World Backup Day poll reveals many Americans don't backup their data

Being that it is springtime, now might be a prime time to think about backing up your computer and mobile devices.
Written by Rachel King, Contributor

World Backup Day was actually this past Saturday, but that doesn't mean you should stop thinking about backing up your data.

In fact, being that it is springtime -- which brings all of that spring cleaning and whatnot stuff up again at this time each year -- now might be a prime time to think about backing up your computer and mobile devices.

To get you motivated, here's a fun survey from anti-virus and cloud security provider Trend Micro that reveals which content tends to be protected the most as well as some curious thoughts about these trends among celebrities.

For example, out of 1,000 U.S. participants surveyed, 39 percent of them never backup their work. Between security breaches, lost devices and gadgets that simply stop working after awhile, that's pretty irresponsible.

Unfortunately, that was the most overwhelming response in that category. After that, 24 percent of them backup their work at least once a month (which seems fair), and 19 percent go through this process once a year (still a little risky). Then at least 18 percent of them are obsessed with backing up their work as they do this once a week. (Better safe than sorry.)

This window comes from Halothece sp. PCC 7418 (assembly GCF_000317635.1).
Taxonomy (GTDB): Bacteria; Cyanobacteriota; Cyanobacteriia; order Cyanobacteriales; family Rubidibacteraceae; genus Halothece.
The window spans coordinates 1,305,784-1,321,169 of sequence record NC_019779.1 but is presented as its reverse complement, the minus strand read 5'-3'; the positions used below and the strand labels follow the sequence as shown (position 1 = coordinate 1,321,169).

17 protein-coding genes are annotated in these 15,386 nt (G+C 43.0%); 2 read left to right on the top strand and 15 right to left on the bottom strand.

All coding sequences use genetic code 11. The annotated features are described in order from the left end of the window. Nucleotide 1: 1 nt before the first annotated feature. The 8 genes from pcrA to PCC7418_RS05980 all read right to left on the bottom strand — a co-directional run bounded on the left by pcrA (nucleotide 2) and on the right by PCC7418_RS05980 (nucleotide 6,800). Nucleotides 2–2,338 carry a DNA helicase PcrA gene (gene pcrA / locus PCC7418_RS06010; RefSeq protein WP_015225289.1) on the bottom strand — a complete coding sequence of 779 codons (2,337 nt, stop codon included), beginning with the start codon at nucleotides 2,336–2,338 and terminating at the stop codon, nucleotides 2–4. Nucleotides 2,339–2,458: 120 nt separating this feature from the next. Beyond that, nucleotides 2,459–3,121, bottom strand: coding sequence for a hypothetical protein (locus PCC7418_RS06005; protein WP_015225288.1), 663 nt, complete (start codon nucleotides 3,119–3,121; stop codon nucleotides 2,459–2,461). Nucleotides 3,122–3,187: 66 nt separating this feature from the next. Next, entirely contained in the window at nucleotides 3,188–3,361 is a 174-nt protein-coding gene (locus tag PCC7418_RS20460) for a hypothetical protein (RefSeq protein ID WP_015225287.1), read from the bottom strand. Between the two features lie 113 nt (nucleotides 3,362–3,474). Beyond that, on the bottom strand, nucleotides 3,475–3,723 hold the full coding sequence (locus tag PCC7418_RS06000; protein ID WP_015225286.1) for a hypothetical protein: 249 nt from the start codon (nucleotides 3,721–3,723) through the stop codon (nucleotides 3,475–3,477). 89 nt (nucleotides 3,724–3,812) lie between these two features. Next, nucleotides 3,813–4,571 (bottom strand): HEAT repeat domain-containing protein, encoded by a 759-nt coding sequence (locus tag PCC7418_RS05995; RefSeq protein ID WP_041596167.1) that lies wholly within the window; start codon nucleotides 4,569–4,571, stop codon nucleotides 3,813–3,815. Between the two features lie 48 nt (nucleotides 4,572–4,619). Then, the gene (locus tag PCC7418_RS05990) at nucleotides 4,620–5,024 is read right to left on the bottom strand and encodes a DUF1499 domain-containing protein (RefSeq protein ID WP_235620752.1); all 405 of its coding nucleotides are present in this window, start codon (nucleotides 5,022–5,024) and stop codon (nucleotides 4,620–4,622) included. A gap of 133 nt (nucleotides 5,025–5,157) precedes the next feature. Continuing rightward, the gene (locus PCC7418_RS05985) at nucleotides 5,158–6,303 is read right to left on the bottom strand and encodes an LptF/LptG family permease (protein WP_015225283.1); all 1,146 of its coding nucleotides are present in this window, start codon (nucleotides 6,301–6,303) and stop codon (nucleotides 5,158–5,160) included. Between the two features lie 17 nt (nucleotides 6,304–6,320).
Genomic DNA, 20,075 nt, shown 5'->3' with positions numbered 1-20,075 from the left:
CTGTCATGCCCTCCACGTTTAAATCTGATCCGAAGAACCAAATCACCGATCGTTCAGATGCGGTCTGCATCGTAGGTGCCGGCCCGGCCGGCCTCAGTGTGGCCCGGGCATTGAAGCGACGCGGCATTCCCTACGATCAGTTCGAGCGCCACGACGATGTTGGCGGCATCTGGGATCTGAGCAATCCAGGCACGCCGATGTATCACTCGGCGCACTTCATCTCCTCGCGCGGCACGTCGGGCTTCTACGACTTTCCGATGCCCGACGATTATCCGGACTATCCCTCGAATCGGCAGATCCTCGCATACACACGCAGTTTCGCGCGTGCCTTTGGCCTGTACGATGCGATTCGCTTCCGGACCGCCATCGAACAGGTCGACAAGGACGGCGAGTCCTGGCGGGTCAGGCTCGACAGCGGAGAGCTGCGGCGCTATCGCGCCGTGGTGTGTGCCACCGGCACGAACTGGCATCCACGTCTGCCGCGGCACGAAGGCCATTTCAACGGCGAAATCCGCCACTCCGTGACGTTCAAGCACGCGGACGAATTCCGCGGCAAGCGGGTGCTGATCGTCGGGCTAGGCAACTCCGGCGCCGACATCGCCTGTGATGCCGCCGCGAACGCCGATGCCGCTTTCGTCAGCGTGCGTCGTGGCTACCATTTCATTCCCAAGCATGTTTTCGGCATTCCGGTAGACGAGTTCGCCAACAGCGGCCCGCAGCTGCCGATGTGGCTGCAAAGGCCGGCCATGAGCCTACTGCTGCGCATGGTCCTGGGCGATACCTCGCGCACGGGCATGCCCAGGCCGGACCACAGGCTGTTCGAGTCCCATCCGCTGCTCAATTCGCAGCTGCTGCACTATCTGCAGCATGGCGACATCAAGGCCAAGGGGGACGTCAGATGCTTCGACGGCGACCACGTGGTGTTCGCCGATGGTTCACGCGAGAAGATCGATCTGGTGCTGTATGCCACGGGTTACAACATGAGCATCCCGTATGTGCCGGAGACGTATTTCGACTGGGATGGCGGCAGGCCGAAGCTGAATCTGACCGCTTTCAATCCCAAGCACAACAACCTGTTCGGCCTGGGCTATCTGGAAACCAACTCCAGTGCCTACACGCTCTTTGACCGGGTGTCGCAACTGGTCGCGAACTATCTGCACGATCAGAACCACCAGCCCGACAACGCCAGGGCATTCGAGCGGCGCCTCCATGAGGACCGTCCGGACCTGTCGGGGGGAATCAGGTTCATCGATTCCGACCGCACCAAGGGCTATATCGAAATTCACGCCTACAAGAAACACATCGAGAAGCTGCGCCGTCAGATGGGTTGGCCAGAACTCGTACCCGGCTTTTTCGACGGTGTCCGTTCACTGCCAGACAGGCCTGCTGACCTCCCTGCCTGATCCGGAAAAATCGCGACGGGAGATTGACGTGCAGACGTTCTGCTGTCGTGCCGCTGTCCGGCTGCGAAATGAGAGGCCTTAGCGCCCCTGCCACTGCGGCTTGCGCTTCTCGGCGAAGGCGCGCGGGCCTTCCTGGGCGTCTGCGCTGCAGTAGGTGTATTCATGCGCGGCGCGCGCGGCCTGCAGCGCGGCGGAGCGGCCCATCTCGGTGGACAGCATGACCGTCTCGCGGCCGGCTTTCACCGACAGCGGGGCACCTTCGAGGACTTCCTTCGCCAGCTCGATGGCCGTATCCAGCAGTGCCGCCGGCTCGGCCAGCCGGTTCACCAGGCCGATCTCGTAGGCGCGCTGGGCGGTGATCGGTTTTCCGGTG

On another interesting point, at least 50 percent of respondents are married. Yet, 83 percent of them said they didn't have a backup copy of their wedding photos. Seems rather senseless considering that might be one day you want to remember. (Or not. Perhaps that was a conscious decision for some people...)

Moving on to interesting files elsewhere, when asked which Republican presidential candidate might be the most likely to have incriminating files on their computers, 52 percent pointed towards Newt Gingrich. Mitt Romney was a distant second place at 22 percent.

Hopefully they have installed proper security solutions on their gadgetry if there's that much interest (or at least suspicion) going on.

A final peculiar statistic: when asked about who they would most identify with when it comes to their digital files, 22 percent cited Tiger Woods. Make of that what you will.

(For reference, 40 percent went with Kate Middleton. But really, who are they kidding?)


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